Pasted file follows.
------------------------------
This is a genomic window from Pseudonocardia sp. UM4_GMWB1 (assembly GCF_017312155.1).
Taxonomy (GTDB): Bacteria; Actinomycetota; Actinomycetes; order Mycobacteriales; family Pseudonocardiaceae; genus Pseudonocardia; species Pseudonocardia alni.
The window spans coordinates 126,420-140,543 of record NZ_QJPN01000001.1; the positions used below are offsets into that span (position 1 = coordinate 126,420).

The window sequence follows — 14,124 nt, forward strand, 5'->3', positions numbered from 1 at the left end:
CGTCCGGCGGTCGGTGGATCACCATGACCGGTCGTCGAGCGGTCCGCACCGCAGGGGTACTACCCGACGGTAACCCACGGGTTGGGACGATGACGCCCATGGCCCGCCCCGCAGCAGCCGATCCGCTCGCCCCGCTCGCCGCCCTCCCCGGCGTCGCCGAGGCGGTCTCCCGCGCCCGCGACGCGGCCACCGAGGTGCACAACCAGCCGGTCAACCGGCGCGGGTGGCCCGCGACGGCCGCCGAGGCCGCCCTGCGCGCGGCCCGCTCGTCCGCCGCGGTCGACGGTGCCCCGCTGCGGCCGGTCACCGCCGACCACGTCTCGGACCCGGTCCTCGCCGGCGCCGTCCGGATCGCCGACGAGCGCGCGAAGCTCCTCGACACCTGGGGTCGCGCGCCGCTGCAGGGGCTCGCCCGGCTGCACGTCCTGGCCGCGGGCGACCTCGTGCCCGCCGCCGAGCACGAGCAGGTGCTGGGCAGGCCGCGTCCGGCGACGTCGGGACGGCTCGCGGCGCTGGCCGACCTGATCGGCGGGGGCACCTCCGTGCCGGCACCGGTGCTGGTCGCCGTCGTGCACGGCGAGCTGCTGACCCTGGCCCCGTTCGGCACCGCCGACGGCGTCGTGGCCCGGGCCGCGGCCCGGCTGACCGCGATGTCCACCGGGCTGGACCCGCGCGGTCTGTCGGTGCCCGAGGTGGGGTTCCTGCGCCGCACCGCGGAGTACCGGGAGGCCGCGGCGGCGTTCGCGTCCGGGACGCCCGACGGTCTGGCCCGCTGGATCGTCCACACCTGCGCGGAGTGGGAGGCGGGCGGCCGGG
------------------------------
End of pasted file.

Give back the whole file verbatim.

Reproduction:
This is a genomic window from Pseudonocardia sp. UM4_GMWB1 (assembly GCF_017312155.1).
Taxonomy (GTDB): Bacteria; Actinomycetota; Actinomycetes; order Mycobacteriales; family Pseudonocardiaceae; genus Pseudonocardia; species Pseudonocardia alni.
The window spans coordinates 126,420-140,543 of record NZ_QJPN01000001.1; the positions used below are offsets into that span (position 1 = coordinate 126,420).

The window sequence follows — 14,124 nt, forward strand, 5'->3', positions numbered from 1 at the left end:
CGTCCGGCGGTCGGTGGATCACCATGACCGGTCGTCGAGCGGTCCGCACCGCAGGGGTACTACCCGACGGTAACCCACGGGTTGGGACGATGACGCCCATGGCCCGCCCCGCAGCAGCCGATCCGCTCGCCCCGCTCGCCGCCCTCCCCGGCGTCGCCGAGGCGGTCTCCCGCGCCCGCGACGCGGCCACCGAGGTGCACAACCAGCCGGTCAACCGGCGCGGGTGGCCCGCGACGGCCGCCGAGGCCGCCCTGCGCGCGGCCCGCTCGTCCGCCGCGGTCGACGGTGCCCCGCTGCGGCCGGTCACCGCCGACCACGTCTCGGACCCGGTCCTCGCCGGCGCCGTCCGGATCGCCGACGAGCGCGCGAAGCTCCTCGACACCTGGGGTCGCGCGCCGCTGCAGGGGCTCGCCCGGCTGCACGTCCTGGCCGCGGGCGACCTCGTGCCCGCCGCCGAGCACGAGCAGGTGCTGGGCAGGCCGCGTCCGGCGACGTCGGGACGGCTCGCGGCGCTGGCCGACCTGATCGGCGGGGGCACCTCCGTGCCGGCACCGGTGCTGGTCGCCGTCGTGCACGGCGAGCTGCTGACCCTGGCCCCGTTCGGCACCGCCGACGGCGTCGTGGCCCGGGCCGCGGCCCGGCTGACCGCGATGTCCACCGGGCTGGACCCGCGCGGTCTGTCGGTGCCCGAGGTGGGGTTCCTGCGCCGCACCGCGGAGTACCGGGAGGCCGCGGCGGCGTTCGCGTCCGGGACGCCCGACGGTCTGGCCCGCTGGATCGTCCACACCTGCGCGGAGTGGGAGGCGGGCGGCCGGG